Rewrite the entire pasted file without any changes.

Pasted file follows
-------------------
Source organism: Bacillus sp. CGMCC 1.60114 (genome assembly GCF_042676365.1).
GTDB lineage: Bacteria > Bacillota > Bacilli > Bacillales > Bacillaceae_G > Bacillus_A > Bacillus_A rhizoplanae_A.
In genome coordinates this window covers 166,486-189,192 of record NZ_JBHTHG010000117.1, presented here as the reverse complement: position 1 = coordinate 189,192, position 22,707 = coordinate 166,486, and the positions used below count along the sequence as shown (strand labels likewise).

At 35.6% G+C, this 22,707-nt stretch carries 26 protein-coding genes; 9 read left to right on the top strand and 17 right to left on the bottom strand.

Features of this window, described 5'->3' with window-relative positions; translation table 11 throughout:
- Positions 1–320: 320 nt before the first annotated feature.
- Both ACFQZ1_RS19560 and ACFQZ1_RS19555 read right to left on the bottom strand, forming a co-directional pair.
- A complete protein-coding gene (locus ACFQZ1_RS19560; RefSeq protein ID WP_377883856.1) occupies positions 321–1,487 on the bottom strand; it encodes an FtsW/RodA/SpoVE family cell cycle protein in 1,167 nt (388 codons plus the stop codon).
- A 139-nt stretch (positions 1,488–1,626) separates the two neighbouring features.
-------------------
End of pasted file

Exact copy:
Source organism: Bacillus sp. CGMCC 1.60114 (genome assembly GCF_042676365.1).
GTDB lineage: Bacteria > Bacillota > Bacilli > Bacillales > Bacillaceae_G > Bacillus_A > Bacillus_A rhizoplanae_A.
In genome coordinates this window covers 166,486-189,192 of record NZ_JBHTHG010000117.1, presented here as the reverse complement: position 1 = coordinate 189,192, position 22,707 = coordinate 166,486, and the positions used below count along the sequence as shown (strand labels likewise).

At 35.6% G+C, this 22,707-nt stretch carries 26 protein-coding genes; 9 read left to right on the top strand and 17 right to left on the bottom strand.

Features of this window, described 5'->3' with window-relative positions; translation table 11 throughout:
- Positions 1–320: 320 nt before the first annotated feature.
- Both ACFQZ1_RS19560 and ACFQZ1_RS19555 read right to left on the bottom strand, forming a co-directional pair.
- A complete protein-coding gene (locus ACFQZ1_RS19560; RefSeq protein ID WP_377883856.1) occupies positions 321–1,487 on the bottom strand; it encodes an FtsW/RodA/SpoVE family cell cycle protein in 1,167 nt (388 codons plus the stop codon).
- A 139-nt stretch (positions 1,488–1,626) separates the two neighbouring features.